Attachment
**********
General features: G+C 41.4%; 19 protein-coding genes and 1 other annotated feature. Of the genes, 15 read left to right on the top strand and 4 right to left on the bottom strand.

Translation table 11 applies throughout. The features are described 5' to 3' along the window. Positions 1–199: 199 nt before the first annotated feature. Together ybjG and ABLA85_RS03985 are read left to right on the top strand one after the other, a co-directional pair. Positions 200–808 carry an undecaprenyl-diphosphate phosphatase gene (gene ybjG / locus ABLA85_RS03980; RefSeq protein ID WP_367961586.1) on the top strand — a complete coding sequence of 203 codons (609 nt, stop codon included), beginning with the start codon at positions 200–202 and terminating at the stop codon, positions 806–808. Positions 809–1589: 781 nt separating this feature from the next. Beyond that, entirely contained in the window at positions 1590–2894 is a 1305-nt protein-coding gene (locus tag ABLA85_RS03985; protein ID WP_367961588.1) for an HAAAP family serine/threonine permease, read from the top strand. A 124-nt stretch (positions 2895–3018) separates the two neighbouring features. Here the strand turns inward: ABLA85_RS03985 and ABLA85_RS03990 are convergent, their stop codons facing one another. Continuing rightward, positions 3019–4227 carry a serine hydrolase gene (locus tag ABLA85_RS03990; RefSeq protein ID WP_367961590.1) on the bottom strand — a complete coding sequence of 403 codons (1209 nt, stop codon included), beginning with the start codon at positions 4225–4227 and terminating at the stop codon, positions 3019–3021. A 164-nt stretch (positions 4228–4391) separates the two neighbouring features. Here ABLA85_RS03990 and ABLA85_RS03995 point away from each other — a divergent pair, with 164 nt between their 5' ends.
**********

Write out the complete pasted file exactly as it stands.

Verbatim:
General features: G+C 41.4%; 19 protein-coding genes and 1 other annotated feature. Of the genes, 15 read left to right on the top strand and 4 right to left on the bottom strand.

Translation table 11 applies throughout. The features are described 5' to 3' along the window. Positions 1–199: 199 nt before the first annotated feature. Together ybjG and ABLA85_RS03985 are read left to right on the top strand one after the other, a co-directional pair. Positions 200–808 carry an undecaprenyl-diphosphate phosphatase gene (gene ybjG / locus ABLA85_RS03980; RefSeq protein ID WP_367961586.1) on the top strand — a complete coding sequence of 203 codons (609 nt, stop codon included), beginning with the start codon at positions 200–202 and terminating at the stop codon, positions 806–808. Positions 809–1589: 781 nt separating this feature from the next. Beyond that, entirely contained in the window at positions 1590–2894 is a 1305-nt protein-coding gene (locus tag ABLA85_RS03985; protein ID WP_367961588.1) for an HAAAP family serine/threonine permease, read from the top strand. A 124-nt stretch (positions 2895–3018) separates the two neighbouring features. Here the strand turns inward: ABLA85_RS03985 and ABLA85_RS03990 are convergent, their stop codons facing one another. Continuing rightward, positions 3019–4227 carry a serine hydrolase gene (locus tag ABLA85_RS03990; RefSeq protein ID WP_367961590.1) on the bottom strand — a complete coding sequence of 403 codons (1209 nt, stop codon included), beginning with the start codon at positions 4225–4227 and terminating at the stop codon, positions 3019–3021. A 164-nt stretch (positions 4228–4391) separates the two neighbouring features. Here ABLA85_RS03990 and ABLA85_RS03995 point away from each other — a divergent pair, with 164 nt between their 5' ends.